The U.S. World Cup Win Offers a New Chapter in a Growing North American Soccer Story
For the first time since 2014, the United States men’s team has advanced to the knockout stage at the World Cup, with a 1-0 victory over Iran.
It is part of a special moment for North American soccer, because for the first time in the World Cup’s storied history, in 2022 in Qatar, the United States, Mexico and Canada — North America’s most populous countries — have all competed in the same tournament. What’s more, this is just a warm-up: In 2026, the World Cup will be held inNorth America, hosted by those three countries.
I can’t help but wonder if the seeds for this sports moment were planted almost 30 years ago, in 1994.
That year began with the enactment of the North American Free Trade Agreement, and that summer featured Oprah Winfrey falling through a hole onstage with the entire world watching the opening ceremony (at Chicago’s Soldier Field) of the first World Cup hosted on U.S. soil.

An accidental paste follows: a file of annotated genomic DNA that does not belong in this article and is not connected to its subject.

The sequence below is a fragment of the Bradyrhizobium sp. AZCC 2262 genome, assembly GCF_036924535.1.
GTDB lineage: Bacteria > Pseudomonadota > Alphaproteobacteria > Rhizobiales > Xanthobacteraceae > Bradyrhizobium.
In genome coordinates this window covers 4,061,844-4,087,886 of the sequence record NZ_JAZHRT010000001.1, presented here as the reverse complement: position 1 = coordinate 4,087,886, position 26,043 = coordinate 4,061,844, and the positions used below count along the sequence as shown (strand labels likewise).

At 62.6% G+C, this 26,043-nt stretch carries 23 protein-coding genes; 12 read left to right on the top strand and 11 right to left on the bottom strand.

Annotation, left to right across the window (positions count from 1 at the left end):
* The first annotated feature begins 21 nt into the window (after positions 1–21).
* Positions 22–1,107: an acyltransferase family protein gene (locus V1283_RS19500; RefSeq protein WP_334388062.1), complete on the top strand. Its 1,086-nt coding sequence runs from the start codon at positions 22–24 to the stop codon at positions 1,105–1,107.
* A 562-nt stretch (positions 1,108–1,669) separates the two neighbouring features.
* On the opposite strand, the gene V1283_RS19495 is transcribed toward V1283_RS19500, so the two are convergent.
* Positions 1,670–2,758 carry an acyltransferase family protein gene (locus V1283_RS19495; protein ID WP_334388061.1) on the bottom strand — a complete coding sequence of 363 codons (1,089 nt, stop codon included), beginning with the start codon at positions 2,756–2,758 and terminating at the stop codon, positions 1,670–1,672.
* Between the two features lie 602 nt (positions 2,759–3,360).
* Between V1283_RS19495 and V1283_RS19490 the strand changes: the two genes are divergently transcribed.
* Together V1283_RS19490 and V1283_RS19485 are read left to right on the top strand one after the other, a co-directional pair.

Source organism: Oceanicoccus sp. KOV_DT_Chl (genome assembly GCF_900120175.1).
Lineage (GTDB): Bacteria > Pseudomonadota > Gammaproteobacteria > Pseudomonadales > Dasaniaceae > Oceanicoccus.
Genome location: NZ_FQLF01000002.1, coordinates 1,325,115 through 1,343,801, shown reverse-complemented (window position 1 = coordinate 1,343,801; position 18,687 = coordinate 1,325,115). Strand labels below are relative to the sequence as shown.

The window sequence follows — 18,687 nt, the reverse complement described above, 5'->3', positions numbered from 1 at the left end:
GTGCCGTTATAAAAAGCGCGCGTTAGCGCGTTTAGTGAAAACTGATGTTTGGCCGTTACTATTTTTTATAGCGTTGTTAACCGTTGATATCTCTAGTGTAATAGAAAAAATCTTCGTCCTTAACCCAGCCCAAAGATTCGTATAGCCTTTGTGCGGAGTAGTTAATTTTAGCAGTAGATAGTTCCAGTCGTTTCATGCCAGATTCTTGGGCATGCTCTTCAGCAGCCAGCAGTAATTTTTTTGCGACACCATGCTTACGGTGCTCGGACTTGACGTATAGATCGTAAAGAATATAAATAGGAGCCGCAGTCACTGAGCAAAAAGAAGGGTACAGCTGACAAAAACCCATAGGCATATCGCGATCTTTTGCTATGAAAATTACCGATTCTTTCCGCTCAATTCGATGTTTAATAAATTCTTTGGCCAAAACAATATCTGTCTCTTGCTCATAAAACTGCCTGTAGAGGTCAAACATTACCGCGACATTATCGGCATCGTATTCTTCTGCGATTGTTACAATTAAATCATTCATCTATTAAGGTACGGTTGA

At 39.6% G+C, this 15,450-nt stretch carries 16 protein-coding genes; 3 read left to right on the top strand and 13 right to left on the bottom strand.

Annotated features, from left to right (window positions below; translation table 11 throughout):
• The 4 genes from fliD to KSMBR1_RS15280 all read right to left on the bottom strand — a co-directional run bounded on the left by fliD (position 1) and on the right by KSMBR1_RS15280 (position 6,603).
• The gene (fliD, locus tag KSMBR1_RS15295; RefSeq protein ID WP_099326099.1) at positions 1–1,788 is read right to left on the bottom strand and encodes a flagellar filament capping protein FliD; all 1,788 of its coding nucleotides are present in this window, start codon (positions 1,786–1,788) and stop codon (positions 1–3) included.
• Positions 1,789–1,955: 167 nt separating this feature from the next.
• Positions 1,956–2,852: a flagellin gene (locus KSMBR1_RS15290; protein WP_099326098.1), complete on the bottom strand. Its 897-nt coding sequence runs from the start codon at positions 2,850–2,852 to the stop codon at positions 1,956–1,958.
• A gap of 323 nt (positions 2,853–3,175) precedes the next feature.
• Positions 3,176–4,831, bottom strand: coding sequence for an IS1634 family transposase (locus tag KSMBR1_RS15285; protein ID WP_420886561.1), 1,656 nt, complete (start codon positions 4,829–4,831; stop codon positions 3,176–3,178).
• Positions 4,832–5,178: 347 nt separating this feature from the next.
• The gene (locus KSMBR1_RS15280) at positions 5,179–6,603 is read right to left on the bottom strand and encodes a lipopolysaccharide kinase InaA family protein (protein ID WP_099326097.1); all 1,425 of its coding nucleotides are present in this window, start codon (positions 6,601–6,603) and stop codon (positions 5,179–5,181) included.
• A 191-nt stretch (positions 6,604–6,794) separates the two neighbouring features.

The United States has advanced and will face the Netherlands, Mexico is holding on for dear life to move out of the group stage, and Canada has been eliminated. But having them all, at last, competing (in Qatar, of all places) feels connected to the post-Cold War years when North America was transforming itself in ways that still reverberate.
The World Cup has always intersected with and reinforced trends in global commerce and finance. The tournament was a European-heavy event in the years before it was canceled for World War II. In 1970 it was moved out of South America and Europe for the first time. Then a portent came in 1994, when the United States put on a show that changed the tenor of soccer discussion throughout North America.